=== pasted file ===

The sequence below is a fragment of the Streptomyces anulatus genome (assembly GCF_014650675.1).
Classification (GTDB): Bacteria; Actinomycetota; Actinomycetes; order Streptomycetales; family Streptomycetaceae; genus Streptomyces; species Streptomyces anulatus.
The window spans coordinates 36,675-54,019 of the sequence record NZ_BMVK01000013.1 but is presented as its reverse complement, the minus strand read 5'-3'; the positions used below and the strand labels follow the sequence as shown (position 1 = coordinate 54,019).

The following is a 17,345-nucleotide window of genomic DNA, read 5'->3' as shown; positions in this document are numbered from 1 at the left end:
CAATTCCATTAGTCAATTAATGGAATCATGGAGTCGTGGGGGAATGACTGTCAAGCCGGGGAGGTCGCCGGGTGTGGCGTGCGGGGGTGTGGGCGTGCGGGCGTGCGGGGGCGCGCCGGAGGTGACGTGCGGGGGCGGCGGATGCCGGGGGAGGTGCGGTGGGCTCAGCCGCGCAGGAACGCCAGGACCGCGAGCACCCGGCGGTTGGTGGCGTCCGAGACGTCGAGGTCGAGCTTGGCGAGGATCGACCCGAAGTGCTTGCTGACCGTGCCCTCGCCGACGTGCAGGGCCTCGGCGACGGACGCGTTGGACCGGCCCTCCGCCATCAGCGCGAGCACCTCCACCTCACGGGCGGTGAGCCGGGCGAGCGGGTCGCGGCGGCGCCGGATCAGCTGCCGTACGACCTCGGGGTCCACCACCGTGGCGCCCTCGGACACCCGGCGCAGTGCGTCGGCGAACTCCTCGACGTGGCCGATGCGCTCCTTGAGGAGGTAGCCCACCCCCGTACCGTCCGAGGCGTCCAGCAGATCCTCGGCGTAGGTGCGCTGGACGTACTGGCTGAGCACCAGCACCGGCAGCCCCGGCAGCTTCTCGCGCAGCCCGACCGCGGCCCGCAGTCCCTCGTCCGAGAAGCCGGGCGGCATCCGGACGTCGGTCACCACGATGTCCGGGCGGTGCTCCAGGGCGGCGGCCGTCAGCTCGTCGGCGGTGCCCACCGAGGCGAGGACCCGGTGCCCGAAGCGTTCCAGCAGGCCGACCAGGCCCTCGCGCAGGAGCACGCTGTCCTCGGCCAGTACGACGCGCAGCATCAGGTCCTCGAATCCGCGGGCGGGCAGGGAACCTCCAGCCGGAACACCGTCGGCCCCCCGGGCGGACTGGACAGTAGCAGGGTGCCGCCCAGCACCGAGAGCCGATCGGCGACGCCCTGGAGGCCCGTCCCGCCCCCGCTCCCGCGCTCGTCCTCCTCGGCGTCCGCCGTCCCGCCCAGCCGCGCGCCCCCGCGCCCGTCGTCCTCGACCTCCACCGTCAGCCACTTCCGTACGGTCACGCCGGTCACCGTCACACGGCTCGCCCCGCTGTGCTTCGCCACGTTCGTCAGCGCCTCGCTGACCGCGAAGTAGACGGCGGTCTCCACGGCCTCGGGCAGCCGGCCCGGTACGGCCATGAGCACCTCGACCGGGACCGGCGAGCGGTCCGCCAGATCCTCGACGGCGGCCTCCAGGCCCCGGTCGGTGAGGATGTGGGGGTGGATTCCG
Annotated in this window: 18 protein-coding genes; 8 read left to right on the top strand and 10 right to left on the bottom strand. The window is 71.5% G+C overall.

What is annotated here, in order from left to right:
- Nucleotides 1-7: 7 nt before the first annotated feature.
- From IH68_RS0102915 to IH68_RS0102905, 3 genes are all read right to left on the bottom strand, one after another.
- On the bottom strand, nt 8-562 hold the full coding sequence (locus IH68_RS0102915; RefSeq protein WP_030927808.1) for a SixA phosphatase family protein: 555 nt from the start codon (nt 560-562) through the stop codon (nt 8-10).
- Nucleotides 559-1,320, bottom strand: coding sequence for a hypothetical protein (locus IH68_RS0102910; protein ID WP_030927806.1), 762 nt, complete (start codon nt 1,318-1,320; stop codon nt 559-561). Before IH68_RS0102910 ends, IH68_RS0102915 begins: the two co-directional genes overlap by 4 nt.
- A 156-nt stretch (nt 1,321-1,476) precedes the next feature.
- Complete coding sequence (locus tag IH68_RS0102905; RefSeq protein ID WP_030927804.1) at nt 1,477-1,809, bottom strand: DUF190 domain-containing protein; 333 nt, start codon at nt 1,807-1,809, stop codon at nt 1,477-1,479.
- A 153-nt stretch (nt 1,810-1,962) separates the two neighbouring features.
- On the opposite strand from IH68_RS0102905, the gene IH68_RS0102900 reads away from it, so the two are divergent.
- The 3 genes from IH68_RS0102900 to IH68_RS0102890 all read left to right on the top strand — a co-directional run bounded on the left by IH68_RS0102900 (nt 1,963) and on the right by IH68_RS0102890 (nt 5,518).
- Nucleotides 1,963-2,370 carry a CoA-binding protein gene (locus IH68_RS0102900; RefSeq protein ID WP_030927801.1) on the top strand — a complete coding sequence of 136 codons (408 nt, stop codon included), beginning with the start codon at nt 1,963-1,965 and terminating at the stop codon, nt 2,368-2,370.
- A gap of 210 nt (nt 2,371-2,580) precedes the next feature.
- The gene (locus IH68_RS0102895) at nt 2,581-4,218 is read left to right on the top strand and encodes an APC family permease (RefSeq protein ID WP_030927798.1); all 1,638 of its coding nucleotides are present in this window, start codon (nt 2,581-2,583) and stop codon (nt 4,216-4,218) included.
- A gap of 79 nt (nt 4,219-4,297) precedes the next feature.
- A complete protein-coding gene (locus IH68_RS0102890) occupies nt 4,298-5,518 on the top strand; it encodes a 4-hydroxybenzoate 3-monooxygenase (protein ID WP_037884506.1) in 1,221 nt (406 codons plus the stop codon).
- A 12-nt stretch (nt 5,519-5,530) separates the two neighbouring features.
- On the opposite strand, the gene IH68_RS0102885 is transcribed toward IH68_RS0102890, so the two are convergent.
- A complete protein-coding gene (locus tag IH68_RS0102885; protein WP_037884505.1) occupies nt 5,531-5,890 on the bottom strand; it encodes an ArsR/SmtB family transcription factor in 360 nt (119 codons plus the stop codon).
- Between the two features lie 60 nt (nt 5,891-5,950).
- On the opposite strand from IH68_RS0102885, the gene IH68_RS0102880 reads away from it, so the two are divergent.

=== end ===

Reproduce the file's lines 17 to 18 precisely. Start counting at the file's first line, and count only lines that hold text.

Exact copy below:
- Nucleotides 1,963-2,370 carry a CoA-binding protein gene (locus IH68_RS0102900; RefSeq protein ID WP_030927801.1) on the top strand — a complete coding sequence of 136 codons (408 nt, stop codon included), beginning with the start codon at nt 1,963-1,965 and terminating at the stop codon, nt 2,368-2,370.
- A gap of 210 nt (nt 2,371-2,580) precedes the next feature.